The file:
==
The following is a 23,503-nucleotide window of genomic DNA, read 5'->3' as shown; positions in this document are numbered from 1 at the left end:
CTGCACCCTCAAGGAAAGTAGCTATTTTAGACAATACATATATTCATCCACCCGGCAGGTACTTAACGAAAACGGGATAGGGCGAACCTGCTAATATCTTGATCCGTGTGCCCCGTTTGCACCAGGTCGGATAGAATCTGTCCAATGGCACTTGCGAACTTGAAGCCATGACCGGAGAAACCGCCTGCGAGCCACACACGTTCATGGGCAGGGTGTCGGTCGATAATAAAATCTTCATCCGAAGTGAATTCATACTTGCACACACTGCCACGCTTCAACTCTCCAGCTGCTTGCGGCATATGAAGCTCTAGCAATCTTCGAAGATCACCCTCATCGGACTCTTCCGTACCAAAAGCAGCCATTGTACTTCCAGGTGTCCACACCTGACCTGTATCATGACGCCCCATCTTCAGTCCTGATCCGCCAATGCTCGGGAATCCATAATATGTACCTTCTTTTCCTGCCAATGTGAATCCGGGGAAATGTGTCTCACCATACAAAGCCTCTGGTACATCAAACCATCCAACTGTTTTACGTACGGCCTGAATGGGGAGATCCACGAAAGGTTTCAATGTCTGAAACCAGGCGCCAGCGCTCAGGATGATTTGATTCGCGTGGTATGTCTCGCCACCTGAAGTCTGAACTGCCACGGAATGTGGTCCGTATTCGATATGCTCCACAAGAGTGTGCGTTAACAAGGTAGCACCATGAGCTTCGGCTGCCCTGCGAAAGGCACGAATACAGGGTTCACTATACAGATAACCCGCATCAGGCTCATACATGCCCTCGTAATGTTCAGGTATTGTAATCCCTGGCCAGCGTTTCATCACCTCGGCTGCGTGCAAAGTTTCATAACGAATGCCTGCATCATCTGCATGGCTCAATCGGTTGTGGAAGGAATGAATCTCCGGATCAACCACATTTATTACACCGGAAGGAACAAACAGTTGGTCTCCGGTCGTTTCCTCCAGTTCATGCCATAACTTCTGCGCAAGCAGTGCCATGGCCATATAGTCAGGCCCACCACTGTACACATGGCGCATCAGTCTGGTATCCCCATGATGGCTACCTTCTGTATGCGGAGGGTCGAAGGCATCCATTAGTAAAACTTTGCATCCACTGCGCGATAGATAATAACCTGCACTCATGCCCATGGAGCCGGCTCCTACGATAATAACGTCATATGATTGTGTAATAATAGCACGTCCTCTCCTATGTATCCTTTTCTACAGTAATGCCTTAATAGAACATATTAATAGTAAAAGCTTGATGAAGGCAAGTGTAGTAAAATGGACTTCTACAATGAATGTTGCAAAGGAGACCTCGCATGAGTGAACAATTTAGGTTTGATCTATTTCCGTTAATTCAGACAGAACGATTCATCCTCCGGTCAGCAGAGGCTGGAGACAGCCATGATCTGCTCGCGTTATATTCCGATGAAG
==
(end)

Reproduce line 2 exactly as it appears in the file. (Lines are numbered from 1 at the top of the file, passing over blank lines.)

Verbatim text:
CTGCACCCTCAAGGAAAGTAGCTATTTTAGACAATACATATATTCATCCACCCGGCAGGTACTTAACGAAAACGGGATAGGGCGAACCTGCTAATATCTTGATCCGTGTGCCCCGTTTGCACCAGGTCGGATAGAATCTGTCCAATGGCACTTGCGAACTTGAAGCCATGACCGGAGAAACCGCCTGCGAGCCACACACGTTCATGGGCAGGGTGTCGGTCGATAATAAAATCTTCATCCGAAGTGAATTCATACTTGCACACACTGCCACGCTTCAACTCTCCAGCTGCTTGCGGCATATGAAGCTCTAGCAATCTTCGAAGATCACCCTCATCGGACTCTTCCGTACCAAAAGCAGCCATTGTACTTCCAGGTGTCCACACCTGACCTGTATCATGACGCCCCATCTTCAGTCCTGATCCGCCAATGCTCGGGAATCCATAATATGTACCTTCTTTTCCTGCCAATGTGAATCCGGGGAAATGTGTCTCACCATACAAAGCCTCTGGTACATCAAACCATCCAACTGTTTTACGTACGGCCTGAATGGGGAGATCCACGAAAGGTTTCAATGTCTGAAACCAGGCGCCAGCGCTCAGGATGATTTGATTCGCGTGGTATGTCTCGCCACCTGAAGTCTGAACTGCCACGGAATGTGGTCCGTATTCGATATGCTCCACAAGAGTGTGCGTTAACAAGGTAGCACCATGAGCTTCGGCTGCCCTGCGAAAGGCACGAATACAGGGTTCACTATACAGATAACCCGCATCAGGCTCATACATGCCCTCGTAATGTTCAGGTATTGTAATCCCTGGCCAGCGTTTCATCACCTCGGCTGCGTGCAAAGTTTCATAACGAATGCCTGCATCATCTGCATGGCTCAATCGGTTGTGGAAGGAATGAATCTCCGGATCAACCACATTTATTACACCGGAAGGAACAAACAGTTGGTCTCCGGTCGTTTCCTCCAGTTCATGCCATAACTTCTGCGCAAGCAGTGCCATGGCCATATAGTCAGGCCCACCACTGTACACATGGCGCATCAGTCTGGTATCCCCATGATGGCTACCTTCTGTATGCGGAGGGTCGAAGGCATCCATTAGTAAAACTTTGCATCCACTGCGCGATAGATAATAACCTGCACTCATGCCCATGGAGCCGGCTCCTACGATAATAACGTCATATGATTGTGTAATAATAGCACGTCCTCTCCTATGTATCCTTTTCTACAGTAATGCCTTAATAGAACATATTAATAGTAAAAGCTTGATGAAGGCAAGTGTAGTAAAATGGACTTCTACAATGAATGTTGCAAAGGAGACCTCGCATGAGTGAACAATTTAGGTTTGATCTATTTCCGTTAATTCAGACAGAACGATTCATCCTCCGGTCAGCAGAGGCTGGAGACAGCCATGATCTGCTCGCGTTATATTCCGATGAAG